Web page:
What to do if you’ve been put “in a box”
And if you’re a team member who has been pigeon-holed, here are five strategies you can pursue.
Start with your sphere of control
I’ve found it’s always best to sort my own issues before asking others to change. When I’ve been “put in a little box”, I start by asking myself what I’ve allowed to happen.
Just because my boss thinks of me as a great number cruncher who’s not good with clients doesn’t mean I have to start believing it myself. I don’t have to allow the self-fulfilling prophecy to come true.
Once you realize what’s in your sphere of control, you can shift your own behavior and mindset. And that’s a great start.
Ask for the opportunity
Once you’ve sorted out your own mental baggage, the next step is to ask for the opportunity to practice and show what you can do in these new areas.
When you make the ask, put it in terms of “What’s in it for You” (WIIFY), where the “you” is your boss or whoever you’re asking. Explain how it’s good for the business and in the best interests of your boss to give you a chance.
Create your own opportunity
Since you can’t count on others to give you a chance, at least not right away, it’s a good idea to take some initiative to create opportunities for yourself.
These are likely to be outside the immediate scope of your current projects, but it’s worthwhile to flex those muscles and have a chance to practice your new craft. Maybe it’s in a volunteer organization, maybe it’s a special client project.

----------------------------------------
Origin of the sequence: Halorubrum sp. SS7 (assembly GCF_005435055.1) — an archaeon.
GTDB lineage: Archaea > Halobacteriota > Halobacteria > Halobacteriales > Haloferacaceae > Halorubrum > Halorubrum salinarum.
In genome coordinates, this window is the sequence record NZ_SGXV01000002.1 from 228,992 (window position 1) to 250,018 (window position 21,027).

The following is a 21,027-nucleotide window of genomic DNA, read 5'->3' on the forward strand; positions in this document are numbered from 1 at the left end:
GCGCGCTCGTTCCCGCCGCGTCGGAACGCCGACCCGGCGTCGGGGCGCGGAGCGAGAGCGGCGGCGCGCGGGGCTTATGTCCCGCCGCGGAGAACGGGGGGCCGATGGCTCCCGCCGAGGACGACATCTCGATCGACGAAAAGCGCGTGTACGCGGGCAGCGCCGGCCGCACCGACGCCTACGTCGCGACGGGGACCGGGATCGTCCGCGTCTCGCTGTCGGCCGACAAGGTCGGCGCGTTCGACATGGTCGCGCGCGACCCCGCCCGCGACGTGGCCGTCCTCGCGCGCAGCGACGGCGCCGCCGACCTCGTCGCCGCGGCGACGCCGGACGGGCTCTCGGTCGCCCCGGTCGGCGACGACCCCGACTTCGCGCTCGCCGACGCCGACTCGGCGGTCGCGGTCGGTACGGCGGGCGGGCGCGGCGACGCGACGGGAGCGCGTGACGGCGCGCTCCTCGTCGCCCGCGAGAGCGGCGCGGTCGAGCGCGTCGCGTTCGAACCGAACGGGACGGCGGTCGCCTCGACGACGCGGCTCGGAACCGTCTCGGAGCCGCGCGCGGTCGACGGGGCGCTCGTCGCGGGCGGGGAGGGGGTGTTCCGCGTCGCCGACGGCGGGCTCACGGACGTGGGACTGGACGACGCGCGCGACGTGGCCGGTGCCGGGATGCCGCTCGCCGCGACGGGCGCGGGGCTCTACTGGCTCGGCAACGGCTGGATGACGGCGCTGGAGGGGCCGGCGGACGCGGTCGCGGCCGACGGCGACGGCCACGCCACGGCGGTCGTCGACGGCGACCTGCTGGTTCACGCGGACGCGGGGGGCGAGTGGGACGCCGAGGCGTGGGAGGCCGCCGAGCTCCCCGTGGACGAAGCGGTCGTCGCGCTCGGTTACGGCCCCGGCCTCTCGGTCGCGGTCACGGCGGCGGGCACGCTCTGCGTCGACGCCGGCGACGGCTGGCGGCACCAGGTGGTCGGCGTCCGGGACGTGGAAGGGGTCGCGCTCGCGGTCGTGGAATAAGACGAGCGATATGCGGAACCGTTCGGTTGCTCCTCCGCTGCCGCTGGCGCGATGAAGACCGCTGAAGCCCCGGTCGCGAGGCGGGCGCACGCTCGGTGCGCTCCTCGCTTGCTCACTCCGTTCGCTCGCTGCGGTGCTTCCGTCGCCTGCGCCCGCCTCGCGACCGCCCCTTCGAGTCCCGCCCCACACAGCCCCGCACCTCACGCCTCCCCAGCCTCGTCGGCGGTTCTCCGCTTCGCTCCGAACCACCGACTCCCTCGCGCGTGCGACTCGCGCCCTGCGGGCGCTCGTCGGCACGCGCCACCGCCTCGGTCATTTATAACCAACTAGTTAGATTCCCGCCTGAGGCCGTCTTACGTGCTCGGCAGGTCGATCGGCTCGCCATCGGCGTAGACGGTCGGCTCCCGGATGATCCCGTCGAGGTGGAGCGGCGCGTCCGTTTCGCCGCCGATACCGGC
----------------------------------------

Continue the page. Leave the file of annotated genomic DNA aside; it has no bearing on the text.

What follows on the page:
Keep a lookout for opportunities to show you can operate outside of the pigeon-hole, and ideally have your boss see you in action while you’re at it.
Help someone else
Like my daughter in the basketball example, you could help a team member who’s been put into too small a box by pointing this out to your boss. Choose your words carefully, of course – it’s all about the way you do and say it. But this could clue your boss in to the concept more broadly and benefit everyone on the team, including you.
Find another team
If all else fails and you’re unable to get people to see what you’re capable of where you are, the last resort is to find another team to join. Or to form a team of your own. But don’t do this lightly. Always do your homework before making any big move!
Bring out the best in everyone
Whether you’re limiting your team’s potential or you’re the one who has been pigeon-holed, there are ways to change the situation.
The first step is awareness, and the rest is up to you.
Either way, it’s totally worth it to bring out the best in everyone. After all, the world needs us all to be at our best so we can be better, do more, and make the difference we’re meant to make.
Now, I’d love to hear from you.
What are the things you do to bring out your team members’ potential?
Leave a comment and let me know.